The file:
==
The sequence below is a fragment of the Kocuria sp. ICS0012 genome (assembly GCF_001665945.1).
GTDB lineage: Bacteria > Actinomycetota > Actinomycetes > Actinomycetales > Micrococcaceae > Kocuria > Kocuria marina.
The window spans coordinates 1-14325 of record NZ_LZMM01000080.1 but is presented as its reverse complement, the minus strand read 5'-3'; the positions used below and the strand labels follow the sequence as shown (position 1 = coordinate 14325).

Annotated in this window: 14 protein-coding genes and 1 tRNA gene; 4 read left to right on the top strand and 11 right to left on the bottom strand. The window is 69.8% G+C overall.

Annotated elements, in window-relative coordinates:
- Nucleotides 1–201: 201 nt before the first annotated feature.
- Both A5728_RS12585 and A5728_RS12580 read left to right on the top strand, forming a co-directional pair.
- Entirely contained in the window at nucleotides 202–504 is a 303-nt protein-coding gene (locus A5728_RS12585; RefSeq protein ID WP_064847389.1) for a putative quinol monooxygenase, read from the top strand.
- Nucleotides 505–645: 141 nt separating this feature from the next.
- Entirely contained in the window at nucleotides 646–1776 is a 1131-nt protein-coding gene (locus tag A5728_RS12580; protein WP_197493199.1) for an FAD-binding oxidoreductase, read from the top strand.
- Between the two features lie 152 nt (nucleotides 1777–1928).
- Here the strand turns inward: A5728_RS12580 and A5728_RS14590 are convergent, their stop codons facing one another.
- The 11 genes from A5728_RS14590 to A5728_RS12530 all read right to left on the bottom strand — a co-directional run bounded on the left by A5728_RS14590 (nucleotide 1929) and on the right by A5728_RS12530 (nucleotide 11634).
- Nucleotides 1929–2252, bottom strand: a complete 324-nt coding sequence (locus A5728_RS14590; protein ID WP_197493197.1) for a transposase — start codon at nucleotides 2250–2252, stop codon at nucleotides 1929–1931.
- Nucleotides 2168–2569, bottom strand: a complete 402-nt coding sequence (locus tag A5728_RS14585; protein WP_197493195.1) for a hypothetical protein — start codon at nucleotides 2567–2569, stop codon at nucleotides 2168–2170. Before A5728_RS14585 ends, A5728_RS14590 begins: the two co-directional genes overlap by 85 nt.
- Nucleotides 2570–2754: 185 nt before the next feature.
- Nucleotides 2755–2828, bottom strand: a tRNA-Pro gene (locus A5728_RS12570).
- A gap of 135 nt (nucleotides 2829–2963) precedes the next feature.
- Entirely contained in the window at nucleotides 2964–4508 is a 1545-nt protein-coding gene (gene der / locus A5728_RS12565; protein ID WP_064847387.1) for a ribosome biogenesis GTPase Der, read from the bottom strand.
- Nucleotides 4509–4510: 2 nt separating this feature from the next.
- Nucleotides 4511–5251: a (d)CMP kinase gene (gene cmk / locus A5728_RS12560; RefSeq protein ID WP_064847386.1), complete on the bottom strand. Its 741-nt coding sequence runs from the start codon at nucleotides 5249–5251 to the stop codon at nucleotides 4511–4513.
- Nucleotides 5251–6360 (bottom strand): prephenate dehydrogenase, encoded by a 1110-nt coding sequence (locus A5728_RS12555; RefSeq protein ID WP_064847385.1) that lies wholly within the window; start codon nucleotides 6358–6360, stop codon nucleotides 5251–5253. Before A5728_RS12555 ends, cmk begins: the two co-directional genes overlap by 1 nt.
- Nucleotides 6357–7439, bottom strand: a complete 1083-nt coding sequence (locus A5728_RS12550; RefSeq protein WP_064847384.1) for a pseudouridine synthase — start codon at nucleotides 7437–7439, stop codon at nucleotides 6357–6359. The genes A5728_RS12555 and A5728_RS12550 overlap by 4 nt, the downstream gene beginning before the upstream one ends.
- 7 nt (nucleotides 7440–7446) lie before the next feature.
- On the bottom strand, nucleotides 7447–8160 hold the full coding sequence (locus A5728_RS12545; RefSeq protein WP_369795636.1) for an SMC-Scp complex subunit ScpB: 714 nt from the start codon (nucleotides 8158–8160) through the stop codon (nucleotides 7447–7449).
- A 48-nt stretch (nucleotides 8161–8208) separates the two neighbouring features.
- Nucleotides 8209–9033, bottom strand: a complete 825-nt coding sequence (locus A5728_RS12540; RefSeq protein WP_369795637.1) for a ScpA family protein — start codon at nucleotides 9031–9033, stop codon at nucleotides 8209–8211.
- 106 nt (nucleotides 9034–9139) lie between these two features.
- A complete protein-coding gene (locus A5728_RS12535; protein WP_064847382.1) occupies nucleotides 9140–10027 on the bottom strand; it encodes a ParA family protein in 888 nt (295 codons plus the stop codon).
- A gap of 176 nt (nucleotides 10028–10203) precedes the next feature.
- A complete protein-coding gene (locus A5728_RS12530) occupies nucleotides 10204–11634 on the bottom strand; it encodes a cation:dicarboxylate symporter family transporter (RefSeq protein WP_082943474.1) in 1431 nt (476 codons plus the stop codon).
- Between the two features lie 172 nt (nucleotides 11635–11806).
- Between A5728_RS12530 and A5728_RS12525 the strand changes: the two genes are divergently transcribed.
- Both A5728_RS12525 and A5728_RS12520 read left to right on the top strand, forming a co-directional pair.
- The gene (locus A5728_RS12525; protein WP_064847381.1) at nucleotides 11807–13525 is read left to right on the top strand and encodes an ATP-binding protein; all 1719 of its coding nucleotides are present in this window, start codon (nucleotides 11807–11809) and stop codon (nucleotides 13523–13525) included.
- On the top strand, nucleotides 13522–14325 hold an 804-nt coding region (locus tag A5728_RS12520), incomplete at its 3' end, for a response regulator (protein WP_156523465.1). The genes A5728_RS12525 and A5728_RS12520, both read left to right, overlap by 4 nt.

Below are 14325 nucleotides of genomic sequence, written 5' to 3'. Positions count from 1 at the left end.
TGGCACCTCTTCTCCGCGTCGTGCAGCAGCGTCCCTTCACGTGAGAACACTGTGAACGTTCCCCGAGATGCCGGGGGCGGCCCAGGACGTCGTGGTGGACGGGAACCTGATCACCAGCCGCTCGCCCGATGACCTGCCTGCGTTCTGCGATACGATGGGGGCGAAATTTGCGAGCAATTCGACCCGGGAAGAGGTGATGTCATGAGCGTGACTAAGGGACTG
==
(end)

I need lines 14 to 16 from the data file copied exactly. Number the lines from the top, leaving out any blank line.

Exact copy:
- Nucleotides 1929–2252, bottom strand: a complete 324-nt coding sequence (locus A5728_RS14590; protein ID WP_197493197.1) for a transposase — start codon at nucleotides 2250–2252, stop codon at nucleotides 1929–1931.
- Nucleotides 2168–2569, bottom strand: a complete 402-nt coding sequence (locus tag A5728_RS14585; protein WP_197493195.1) for a hypothetical protein — start codon at nucleotides 2567–2569, stop codon at nucleotides 2168–2170. Before A5728_RS14585 ends, A5728_RS14590 begins: the two co-directional genes overlap by 85 nt.
- Nucleotides 2570–2754: 185 nt before the next feature.